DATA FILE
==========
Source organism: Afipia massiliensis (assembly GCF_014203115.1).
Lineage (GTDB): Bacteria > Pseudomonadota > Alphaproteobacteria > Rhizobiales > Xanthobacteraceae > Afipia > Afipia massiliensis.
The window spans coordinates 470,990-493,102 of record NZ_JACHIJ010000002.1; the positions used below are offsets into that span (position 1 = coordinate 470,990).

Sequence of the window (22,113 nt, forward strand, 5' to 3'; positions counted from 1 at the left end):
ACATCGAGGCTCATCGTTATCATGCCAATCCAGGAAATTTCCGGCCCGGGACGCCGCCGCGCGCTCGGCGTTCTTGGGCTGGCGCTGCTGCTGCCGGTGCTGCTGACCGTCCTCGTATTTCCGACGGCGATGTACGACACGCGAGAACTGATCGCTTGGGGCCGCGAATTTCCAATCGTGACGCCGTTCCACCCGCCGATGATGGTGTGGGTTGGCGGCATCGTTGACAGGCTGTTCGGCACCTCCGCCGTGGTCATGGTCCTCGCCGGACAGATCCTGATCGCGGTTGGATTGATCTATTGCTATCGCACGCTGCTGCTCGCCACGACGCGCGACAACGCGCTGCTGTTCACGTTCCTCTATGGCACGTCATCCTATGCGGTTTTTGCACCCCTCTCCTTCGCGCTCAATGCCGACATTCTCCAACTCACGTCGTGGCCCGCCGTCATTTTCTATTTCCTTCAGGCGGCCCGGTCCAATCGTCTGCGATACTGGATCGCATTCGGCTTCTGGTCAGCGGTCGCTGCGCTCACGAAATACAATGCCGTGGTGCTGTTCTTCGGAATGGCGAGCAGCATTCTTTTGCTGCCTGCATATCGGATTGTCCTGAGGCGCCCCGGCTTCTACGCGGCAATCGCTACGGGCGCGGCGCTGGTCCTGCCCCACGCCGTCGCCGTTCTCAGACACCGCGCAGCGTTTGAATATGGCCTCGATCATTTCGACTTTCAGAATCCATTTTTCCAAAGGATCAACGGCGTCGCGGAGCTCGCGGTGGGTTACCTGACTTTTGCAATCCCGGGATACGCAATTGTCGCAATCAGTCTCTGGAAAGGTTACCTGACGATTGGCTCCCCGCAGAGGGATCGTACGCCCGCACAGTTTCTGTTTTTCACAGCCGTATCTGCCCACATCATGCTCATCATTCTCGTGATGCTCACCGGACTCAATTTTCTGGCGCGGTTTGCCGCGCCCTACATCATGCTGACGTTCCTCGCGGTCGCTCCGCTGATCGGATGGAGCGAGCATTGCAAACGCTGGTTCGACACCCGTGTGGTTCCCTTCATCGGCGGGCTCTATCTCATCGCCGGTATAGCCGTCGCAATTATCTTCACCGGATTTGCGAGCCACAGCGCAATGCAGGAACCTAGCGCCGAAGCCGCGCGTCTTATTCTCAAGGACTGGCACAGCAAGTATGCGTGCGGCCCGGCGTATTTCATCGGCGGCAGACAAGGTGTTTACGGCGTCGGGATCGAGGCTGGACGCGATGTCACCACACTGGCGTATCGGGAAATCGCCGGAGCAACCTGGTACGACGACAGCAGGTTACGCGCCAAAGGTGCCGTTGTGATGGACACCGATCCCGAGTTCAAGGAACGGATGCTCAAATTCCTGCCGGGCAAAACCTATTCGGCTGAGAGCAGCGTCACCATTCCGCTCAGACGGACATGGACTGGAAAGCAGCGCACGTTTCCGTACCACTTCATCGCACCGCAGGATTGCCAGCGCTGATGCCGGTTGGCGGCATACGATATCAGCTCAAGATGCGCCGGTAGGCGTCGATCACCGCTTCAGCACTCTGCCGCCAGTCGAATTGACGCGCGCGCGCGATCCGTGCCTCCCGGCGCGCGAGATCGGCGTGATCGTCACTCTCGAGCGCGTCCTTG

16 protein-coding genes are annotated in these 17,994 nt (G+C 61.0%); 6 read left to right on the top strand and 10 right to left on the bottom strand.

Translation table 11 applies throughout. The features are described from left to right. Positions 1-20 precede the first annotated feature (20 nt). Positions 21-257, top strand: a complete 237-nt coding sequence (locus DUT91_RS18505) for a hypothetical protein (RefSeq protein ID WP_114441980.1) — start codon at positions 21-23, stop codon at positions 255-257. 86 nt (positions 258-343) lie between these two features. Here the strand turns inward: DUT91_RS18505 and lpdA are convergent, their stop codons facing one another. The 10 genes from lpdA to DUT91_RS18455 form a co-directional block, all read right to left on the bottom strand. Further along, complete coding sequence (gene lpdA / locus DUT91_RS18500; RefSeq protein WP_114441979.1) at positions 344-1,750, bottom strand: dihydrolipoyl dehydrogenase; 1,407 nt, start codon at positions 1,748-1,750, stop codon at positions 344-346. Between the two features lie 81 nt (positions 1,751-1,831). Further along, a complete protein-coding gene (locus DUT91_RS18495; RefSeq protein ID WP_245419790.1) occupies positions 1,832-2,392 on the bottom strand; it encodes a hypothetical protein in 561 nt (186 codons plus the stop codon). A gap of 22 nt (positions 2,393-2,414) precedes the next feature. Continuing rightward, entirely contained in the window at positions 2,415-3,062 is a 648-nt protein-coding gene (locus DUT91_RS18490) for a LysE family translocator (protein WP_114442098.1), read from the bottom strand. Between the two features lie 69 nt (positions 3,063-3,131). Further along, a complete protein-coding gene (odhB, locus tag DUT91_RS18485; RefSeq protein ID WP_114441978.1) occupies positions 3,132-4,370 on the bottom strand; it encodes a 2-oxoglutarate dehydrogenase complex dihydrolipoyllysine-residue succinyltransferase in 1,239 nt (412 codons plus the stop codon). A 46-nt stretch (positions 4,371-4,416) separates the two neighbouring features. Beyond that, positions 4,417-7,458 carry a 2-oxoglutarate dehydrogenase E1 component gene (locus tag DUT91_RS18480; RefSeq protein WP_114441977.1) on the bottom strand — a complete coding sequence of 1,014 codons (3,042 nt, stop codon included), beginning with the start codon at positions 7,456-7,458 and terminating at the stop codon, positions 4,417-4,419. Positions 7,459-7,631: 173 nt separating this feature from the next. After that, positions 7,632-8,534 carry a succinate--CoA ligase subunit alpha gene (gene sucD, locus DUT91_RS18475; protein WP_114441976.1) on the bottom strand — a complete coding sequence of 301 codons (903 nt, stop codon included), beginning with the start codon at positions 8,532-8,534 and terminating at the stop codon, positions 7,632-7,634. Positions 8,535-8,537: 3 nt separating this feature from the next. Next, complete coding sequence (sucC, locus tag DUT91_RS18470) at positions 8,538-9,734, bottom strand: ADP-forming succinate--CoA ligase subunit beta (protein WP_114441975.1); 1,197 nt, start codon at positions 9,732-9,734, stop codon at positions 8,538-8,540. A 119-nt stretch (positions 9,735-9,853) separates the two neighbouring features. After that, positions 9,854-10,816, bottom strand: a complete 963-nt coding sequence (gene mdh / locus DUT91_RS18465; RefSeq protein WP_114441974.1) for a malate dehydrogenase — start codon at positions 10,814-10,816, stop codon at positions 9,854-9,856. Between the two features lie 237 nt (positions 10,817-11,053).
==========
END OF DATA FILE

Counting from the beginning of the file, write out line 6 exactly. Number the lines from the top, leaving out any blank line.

16 protein-coding genes are annotated in these 17,994 nt (G+C 61.0%); 6 read left to right on the top strand and 10 right to left on the bottom strand.